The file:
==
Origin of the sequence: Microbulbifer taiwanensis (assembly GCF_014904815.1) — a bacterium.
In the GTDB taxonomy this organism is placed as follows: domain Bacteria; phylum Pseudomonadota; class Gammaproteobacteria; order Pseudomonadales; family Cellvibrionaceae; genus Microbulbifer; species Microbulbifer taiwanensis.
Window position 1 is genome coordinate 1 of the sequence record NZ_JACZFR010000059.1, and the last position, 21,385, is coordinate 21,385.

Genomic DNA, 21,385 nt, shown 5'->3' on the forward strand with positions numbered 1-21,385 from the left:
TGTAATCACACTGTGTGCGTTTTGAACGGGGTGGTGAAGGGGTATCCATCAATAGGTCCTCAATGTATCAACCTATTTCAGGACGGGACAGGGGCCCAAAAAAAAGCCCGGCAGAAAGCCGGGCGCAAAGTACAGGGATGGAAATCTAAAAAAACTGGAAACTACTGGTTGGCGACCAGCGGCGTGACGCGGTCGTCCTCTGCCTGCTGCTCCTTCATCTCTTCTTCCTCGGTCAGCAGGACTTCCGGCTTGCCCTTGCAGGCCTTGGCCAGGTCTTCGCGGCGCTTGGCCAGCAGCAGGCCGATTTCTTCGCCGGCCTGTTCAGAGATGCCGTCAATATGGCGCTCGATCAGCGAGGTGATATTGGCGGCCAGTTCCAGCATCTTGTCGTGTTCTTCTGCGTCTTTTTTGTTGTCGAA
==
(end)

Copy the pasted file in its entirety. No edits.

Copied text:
Origin of the sequence: Microbulbifer taiwanensis (assembly GCF_014904815.1) — a bacterium.
In the GTDB taxonomy this organism is placed as follows: domain Bacteria; phylum Pseudomonadota; class Gammaproteobacteria; order Pseudomonadales; family Cellvibrionaceae; genus Microbulbifer; species Microbulbifer taiwanensis.
Window position 1 is genome coordinate 1 of the sequence record NZ_JACZFR010000059.1, and the last position, 21,385, is coordinate 21,385.

Genomic DNA, 21,385 nt, shown 5'->3' on the forward strand with positions numbered 1-21,385 from the left:
TGTAATCACACTGTGTGCGTTTTGAACGGGGTGGTGAAGGGGTATCCATCAATAGGTCCTCAATGTATCAACCTATTTCAGGACGGGACAGGGGCCCAAAAAAAAGCCCGGCAGAAAGCCGGGCGCAAAGTACAGGGATGGAAATCTAAAAAAACTGGAAACTACTGGTTGGCGACCAGCGGCGTGACGCGGTCGTCCTCTGCCTGCTGCTCCTTCATCTCTTCTTCCTCGGTCAGCAGGACTTCCGGCTTGCCCTTGCAGGCCTTGGCCAGGTCTTCGCGGCGCTTGGCCAGCAGCAGGCCGATTTCTTCGCCGGCCTGTTCAGAGATGCCGTCAATATGGCGCTCGATCAGCGAGGTGATATTGGCGGCCAGTTCCAGCATCTTGTCGTGTTCTTCTGCGTCTTTTTTGTTGTCGAA